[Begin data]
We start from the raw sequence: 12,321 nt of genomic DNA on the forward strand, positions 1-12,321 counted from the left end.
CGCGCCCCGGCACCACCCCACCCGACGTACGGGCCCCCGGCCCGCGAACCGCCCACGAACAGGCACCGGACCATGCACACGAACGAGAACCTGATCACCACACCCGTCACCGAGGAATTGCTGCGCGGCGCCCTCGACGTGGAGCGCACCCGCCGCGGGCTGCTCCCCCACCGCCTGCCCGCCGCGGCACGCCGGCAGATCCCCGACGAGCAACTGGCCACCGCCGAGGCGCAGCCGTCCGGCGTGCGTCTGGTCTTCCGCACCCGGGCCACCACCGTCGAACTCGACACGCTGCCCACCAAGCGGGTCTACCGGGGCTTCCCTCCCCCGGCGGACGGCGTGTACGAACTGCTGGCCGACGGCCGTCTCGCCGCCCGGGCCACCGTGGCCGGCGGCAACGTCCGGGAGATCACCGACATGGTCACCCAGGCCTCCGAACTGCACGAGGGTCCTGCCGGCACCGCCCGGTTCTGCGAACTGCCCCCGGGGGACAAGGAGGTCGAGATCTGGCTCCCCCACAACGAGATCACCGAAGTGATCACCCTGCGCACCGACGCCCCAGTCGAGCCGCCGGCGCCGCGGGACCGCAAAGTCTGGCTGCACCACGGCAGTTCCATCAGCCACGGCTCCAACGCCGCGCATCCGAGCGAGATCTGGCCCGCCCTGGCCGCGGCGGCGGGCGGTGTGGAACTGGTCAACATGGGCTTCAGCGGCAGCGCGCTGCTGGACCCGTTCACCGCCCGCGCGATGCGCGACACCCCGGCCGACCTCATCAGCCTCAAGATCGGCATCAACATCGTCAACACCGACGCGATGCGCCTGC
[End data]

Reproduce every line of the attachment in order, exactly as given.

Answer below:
We start from the raw sequence: 12,321 nt of genomic DNA on the forward strand, positions 1-12,321 counted from the left end.
CGCGCCCCGGCACCACCCCACCCGACGTACGGGCCCCCGGCCCGCGAACCGCCCACGAACAGGCACCGGACCATGCACACGAACGAGAACCTGATCACCACACCCGTCACCGAGGAATTGCTGCGCGGCGCCCTCGACGTGGAGCGCACCCGCCGCGGGCTGCTCCCCCACCGCCTGCCCGCCGCGGCACGCCGGCAGATCCCCGACGAGCAACTGGCCACCGCCGAGGCGCAGCCGTCCGGCGTGCGTCTGGTCTTCCGCACCCGGGCCACCACCGTCGAACTCGACACGCTGCCCACCAAGCGGGTCTACCGGGGCTTCCCTCCCCCGGCGGACGGCGTGTACGAACTGCTGGCCGACGGCCGTCTCGCCGCCCGGGCCACCGTGGCCGGCGGCAACGTCCGGGAGATCACCGACATGGTCACCCAGGCCTCCGAACTGCACGAGGGTCCTGCCGGCACCGCCCGGTTCTGCGAACTGCCCCCGGGGGACAAGGAGGTCGAGATCTGGCTCCCCCACAACGAGATCACCGAAGTGATCACCCTGCGCACCGACGCCCCAGTCGAGCCGCCGGCGCCGCGGGACCGCAAAGTCTGGCTGCACCACGGCAGTTCCATCAGCCACGGCTCCAACGCCGCGCATCCGAGCGAGATCTGGCCCGCCCTGGCCGCGGCGGCGGGCGGTGTGGAACTGGTCAACATGGGCTTCAGCGGCAGCGCGCTGCTGGACCCGTTCACCGCCCGCGCGATGCGCGACACCCCGGCCGACCTCATCAGCCTCAAGATCGGCATCAACATCGTCAACACCGACGCGATGCGCCTGC